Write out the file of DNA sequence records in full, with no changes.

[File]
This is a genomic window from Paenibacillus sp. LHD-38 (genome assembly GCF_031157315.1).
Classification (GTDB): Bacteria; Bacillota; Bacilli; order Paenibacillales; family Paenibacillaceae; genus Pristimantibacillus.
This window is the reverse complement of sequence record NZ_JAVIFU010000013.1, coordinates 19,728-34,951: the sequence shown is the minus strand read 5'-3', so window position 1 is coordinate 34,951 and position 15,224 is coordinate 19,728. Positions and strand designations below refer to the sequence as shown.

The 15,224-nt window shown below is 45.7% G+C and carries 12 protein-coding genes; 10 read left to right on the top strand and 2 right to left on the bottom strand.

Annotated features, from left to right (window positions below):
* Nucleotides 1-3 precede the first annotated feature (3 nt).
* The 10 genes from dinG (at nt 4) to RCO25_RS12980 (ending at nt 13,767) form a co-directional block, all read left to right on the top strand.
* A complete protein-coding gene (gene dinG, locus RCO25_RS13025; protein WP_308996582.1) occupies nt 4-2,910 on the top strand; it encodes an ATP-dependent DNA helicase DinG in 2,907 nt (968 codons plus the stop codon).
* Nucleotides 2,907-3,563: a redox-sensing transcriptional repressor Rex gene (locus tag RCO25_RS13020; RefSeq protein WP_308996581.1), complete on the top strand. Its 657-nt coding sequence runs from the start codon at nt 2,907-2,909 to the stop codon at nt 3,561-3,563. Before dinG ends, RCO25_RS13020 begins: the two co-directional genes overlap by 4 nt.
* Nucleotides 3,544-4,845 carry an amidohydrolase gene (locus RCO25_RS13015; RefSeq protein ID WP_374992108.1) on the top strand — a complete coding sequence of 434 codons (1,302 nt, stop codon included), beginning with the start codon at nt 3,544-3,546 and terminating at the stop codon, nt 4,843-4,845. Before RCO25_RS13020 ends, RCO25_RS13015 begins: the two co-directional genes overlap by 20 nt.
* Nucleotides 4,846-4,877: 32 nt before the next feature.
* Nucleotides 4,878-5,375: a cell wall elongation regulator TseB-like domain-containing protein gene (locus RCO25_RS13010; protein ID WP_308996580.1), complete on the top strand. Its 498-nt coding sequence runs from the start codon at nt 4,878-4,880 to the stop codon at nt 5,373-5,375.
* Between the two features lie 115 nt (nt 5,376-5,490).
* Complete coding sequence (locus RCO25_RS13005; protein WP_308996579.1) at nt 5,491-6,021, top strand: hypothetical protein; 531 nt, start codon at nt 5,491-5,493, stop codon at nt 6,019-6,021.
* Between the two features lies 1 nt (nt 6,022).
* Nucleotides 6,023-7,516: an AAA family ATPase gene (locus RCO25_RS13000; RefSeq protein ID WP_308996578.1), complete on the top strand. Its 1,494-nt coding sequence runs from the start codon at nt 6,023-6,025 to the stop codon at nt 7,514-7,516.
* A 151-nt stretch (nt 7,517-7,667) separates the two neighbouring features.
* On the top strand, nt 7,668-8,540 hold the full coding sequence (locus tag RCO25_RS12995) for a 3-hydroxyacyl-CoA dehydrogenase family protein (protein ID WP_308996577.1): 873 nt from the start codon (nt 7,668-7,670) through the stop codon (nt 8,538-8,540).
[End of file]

This is a genomic window from Paenibacillus sp. LHD-38 (genome assembly GCF_031157315.1).
Classification (GTDB): Bacteria; Bacillota; Bacilli; order Paenibacillales; family Paenibacillaceae; genus Pristimantibacillus.
This window is the reverse complement of sequence record NZ_JAVIFU010000013.1, coordinates 19,728-34,951: the sequence shown is the minus strand read 5'-3', so window position 1 is coordinate 34,951 and position 15,224 is coordinate 19,728. Positions and strand designations below refer to the sequence as shown.

The 15,224-nt window shown below is 45.7% G+C and carries 12 protein-coding genes; 10 read left to right on the top strand and 2 right to left on the bottom strand.

Annotated features, from left to right (window positions below):
* Nucleotides 1-3 precede the first annotated feature (3 nt).
* The 10 genes from dinG (at nt 4) to RCO25_RS12980 (ending at nt 13,767) form a co-directional block, all read left to right on the top strand.
* A complete protein-coding gene (gene dinG, locus RCO25_RS13025; protein WP_308996582.1) occupies nt 4-2,910 on the top strand; it encodes an ATP-dependent DNA helicase DinG in 2,907 nt (968 codons plus the stop codon).
* Nucleotides 2,907-3,563: a redox-sensing transcriptional repressor Rex gene (locus tag RCO25_RS13020; RefSeq protein WP_308996581.1), complete on the top strand. Its 657-nt coding sequence runs from the start codon at nt 2,907-2,909 to the stop codon at nt 3,561-3,563. Before dinG ends, RCO25_RS13020 begins: the two co-directional genes overlap by 4 nt.
* Nucleotides 3,544-4,845 carry an amidohydrolase gene (locus RCO25_RS13015; RefSeq protein ID WP_374992108.1) on the top strand — a complete coding sequence of 434 codons (1,302 nt, stop codon included), beginning with the start codon at nt 3,544-3,546 and terminating at the stop codon, nt 4,843-4,845. Before RCO25_RS13020 ends, RCO25_RS13015 begins: the two co-directional genes overlap by 20 nt.
* Nucleotides 4,846-4,877: 32 nt before the next feature.
* Nucleotides 4,878-5,375: a cell wall elongation regulator TseB-like domain-containing protein gene (locus RCO25_RS13010; protein ID WP_308996580.1), complete on the top strand. Its 498-nt coding sequence runs from the start codon at nt 4,878-4,880 to the stop codon at nt 5,373-5,375.
* Between the two features lie 115 nt (nt 5,376-5,490).
* Complete coding sequence (locus RCO25_RS13005; protein WP_308996579.1) at nt 5,491-6,021, top strand: hypothetical protein; 531 nt, start codon at nt 5,491-5,493, stop codon at nt 6,019-6,021.
* Between the two features lies 1 nt (nt 6,022).
* Nucleotides 6,023-7,516: an AAA family ATPase gene (locus RCO25_RS13000; RefSeq protein ID WP_308996578.1), complete on the top strand. Its 1,494-nt coding sequence runs from the start codon at nt 6,023-6,025 to the stop codon at nt 7,514-7,516.
* A 151-nt stretch (nt 7,517-7,667) separates the two neighbouring features.
* On the top strand, nt 7,668-8,540 hold the full coding sequence (locus tag RCO25_RS12995) for a 3-hydroxyacyl-CoA dehydrogenase family protein (protein ID WP_308996577.1): 873 nt from the start codon (nt 7,668-7,670) through the stop codon (nt 8,538-8,540).